A smaller percentage of kids smoke cigarettes now than in previous generations. Over the last few decades, the medical community has educated society about the dangers of smoking cigarettes. Despite these gains, kids using electronic cigarettes (aka E-Cigs) become addicted to nicotine. E-Cigs are sold under several different brands but are called vapes or vape pens by most young people. The irony is that vape pens were first created to be a smoking cessation device. We now realize the dangers of these vape pens.
What is a vape pen?
Vape pens can vary in size and color. All vape pens have a battery, absorbent material (cotton), an atomizer (coil) and E-juice (nicotine). Popular vape pens look like a USB thumb drive. Kids can conceal their use of the device in front of parents and school officials. Users inhale into the lungs a nicotine-rich aerosol produced by the vape pen. The user then blows the aerosol out, and it resembles water vapor. Doctors have raised health concerns about the chemicals contained in the aerosol and the amount of nicotine.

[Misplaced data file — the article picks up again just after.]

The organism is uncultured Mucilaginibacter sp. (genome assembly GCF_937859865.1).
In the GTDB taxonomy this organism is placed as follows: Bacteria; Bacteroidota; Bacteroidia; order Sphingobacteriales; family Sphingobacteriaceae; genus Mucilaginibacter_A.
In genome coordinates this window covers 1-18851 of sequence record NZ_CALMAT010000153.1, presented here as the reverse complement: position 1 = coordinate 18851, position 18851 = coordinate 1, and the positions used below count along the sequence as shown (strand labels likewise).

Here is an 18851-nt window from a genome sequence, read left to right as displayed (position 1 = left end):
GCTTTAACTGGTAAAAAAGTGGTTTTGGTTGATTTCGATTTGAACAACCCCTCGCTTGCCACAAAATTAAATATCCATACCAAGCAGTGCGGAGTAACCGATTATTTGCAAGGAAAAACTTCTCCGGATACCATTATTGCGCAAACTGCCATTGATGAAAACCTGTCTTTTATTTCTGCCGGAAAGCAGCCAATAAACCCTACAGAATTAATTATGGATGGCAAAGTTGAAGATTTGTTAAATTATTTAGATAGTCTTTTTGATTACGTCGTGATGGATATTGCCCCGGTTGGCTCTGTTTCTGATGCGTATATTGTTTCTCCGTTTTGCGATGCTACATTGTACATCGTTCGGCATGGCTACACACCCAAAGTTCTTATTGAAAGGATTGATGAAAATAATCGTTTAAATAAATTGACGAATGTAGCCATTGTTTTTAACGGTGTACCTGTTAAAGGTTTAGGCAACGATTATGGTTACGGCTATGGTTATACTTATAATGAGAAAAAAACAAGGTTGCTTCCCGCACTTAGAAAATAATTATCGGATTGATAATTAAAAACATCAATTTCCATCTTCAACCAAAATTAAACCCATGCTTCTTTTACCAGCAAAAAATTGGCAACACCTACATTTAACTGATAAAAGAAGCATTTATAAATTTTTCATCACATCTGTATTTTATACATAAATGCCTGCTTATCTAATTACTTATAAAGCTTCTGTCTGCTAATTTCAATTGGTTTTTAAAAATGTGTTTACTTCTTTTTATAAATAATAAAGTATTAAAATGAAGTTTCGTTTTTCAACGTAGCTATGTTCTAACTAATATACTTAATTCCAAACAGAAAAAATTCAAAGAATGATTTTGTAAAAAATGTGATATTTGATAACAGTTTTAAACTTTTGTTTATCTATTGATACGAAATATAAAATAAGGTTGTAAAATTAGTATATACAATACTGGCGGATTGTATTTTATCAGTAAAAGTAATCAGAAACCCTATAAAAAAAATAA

Is vaping safe?
Vape pen components are largely unregulated. Many vapes contain harmful chemicals:
- Lead, and
These chemicals and other known substances are leading to an increase in respiratory issues for young people. Researchers have not been able to study the effects of vaping and the full medical implications of long-term use. Also, batteries used in vape pens can spontaneously explode, causing severe facial injuries.
What should I notice?
If kids are vaping, their clothes will often have a citrus aroma. They claim it is body spray or deodorant. Additionally, vape pens can be used to smoke liquid THC, an active ingredient in marijuana.
Vape pen manufacturers target young people with clever marketing techniques and catchy advertising. There are also hundreds of different flavorings to make vaping more enjoyable for young people.
To curtail access to cigarettes and vape pens, Ohio Governor Mike DeWine recently raised the minimum age to purchase cigarettes and vape pens from 18 to 21 years of age. The medical community has sounded the alarm on these devices.
Parents and school officials must continue to educate themselves on vape pens and monitor access to them. Sycamore Community Schools do not allow vape pens on school property, and possession is grounds for suspension and possible criminal charges.
For more information about vaping, please contact the Montgomery Police Department at 513-985-1600 or the following links below.